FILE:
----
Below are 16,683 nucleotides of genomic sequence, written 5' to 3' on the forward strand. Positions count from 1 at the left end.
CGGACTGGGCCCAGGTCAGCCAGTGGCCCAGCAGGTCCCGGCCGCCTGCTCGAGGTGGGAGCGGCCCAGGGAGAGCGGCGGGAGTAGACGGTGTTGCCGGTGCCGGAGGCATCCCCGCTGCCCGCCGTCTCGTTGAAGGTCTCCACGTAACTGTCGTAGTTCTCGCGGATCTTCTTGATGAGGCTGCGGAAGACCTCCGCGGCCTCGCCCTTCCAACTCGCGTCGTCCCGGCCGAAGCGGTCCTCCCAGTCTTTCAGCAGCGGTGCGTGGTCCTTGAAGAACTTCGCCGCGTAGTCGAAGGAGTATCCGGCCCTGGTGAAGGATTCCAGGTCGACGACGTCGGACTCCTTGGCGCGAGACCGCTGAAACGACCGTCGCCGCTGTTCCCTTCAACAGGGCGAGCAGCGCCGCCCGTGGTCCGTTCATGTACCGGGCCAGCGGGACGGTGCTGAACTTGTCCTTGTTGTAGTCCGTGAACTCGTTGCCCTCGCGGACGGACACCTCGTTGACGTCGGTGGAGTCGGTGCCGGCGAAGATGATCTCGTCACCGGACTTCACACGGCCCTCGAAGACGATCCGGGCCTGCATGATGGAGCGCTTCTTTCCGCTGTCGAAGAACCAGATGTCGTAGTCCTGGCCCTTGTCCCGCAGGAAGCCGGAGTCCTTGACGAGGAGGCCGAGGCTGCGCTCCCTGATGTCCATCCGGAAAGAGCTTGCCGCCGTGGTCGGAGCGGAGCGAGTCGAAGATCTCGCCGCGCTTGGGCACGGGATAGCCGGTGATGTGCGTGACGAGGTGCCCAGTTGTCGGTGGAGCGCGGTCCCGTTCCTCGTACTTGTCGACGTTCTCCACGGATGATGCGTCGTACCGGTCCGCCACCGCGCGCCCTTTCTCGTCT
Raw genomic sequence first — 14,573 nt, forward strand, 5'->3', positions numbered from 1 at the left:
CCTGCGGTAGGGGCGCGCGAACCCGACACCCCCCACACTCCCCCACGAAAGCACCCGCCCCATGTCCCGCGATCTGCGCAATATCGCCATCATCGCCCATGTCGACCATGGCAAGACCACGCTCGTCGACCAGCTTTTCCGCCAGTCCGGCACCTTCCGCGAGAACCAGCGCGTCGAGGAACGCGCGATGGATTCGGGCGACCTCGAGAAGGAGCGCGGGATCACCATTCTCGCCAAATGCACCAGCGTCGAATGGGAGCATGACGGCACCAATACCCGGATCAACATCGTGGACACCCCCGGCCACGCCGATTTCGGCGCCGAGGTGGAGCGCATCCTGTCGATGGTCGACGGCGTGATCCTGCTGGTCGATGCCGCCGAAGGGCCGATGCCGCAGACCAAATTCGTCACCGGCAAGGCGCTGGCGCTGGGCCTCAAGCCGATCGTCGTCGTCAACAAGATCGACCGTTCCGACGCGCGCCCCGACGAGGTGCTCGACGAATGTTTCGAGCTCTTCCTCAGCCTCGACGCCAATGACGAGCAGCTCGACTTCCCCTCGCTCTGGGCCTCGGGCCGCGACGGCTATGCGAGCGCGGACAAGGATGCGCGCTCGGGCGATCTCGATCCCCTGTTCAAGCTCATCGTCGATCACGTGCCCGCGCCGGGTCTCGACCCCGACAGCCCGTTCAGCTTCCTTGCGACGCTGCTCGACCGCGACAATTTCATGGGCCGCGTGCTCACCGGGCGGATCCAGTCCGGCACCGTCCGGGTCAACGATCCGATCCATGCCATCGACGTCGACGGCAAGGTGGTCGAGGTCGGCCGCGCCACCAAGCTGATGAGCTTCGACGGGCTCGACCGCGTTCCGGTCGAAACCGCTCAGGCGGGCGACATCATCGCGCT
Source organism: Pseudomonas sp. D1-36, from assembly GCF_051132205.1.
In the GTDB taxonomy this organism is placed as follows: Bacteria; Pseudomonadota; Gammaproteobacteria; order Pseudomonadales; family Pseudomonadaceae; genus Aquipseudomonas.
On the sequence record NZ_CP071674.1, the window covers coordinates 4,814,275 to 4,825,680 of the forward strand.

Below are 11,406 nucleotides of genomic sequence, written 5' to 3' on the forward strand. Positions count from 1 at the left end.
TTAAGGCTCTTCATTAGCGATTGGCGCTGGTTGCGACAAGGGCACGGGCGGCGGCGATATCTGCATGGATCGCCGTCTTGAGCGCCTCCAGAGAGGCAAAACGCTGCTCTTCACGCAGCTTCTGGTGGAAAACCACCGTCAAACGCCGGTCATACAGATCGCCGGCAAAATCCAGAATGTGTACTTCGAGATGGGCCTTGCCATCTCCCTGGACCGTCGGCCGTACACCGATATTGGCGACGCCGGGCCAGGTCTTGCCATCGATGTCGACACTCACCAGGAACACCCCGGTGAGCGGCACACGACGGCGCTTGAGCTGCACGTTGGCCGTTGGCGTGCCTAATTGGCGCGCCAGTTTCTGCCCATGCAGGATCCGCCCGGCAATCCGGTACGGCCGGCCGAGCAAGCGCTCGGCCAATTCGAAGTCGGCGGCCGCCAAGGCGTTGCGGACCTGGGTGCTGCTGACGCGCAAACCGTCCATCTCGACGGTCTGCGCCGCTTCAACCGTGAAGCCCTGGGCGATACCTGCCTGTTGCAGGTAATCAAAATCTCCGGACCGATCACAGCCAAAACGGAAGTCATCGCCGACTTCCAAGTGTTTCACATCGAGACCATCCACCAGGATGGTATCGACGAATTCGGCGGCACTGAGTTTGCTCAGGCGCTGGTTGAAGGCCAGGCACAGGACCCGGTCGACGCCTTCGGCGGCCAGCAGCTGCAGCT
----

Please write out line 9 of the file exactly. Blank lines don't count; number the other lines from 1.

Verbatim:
TTAAGGCTCTTCATTAGCGATTGGCGCTGGTTGCGACAAGGGCACGGGCGGCGGCGATATCTGCATGGATCGCCGTCTTGAGCGCCTCCAGAGAGGCAAAACGCTGCTCTTCACGCAGCTTCTGGTGGAAAACCACCGTCAAACGCCGGTCATACAGATCGCCGGCAAAATCCAGAATGTGTACTTCGAGATGGGCCTTGCCATCTCCCTGGACCGTCGGCCGTACACCGATATTGGCGACGCCGGGCCAGGTCTTGCCATCGATGTCGACACTCACCAGGAACACCCCGGTGAGCGGCACACGACGGCGCTTGAGCTGCACGTTGGCCGTTGGCGTGCCTAATTGGCGCGCCAGTTTCTGCCCATGCAGGATCCGCCCGGCAATCCGGTACGGCCGGCCGAGCAAGCGCTCGGCCAATTCGAAGTCGGCGGCCGCCAAGGCGTTGCGGACCTGGGTGCTGCTGACGCGCAAACCGTCCATCTCGACGGTCTGCGCCGCTTCAACCGTGAAGCCCTGGGCGATACCTGCCTGTTGCAGGTAATCAAAATCTCCGGACCGATCACAGCCAAAACGGAAGTCATCGCCGACTTCCAAGTGTTTCACATCGAGACCATCCACCAGGATGGTATCGACGAATTCGGCGGCACTGAGTTTGCTCAGGCGCTGGTTGAAGGCCAGGCACAGGACCCGGTCGACGCCTTCGGCGGCCAGCAGCTGCAGCT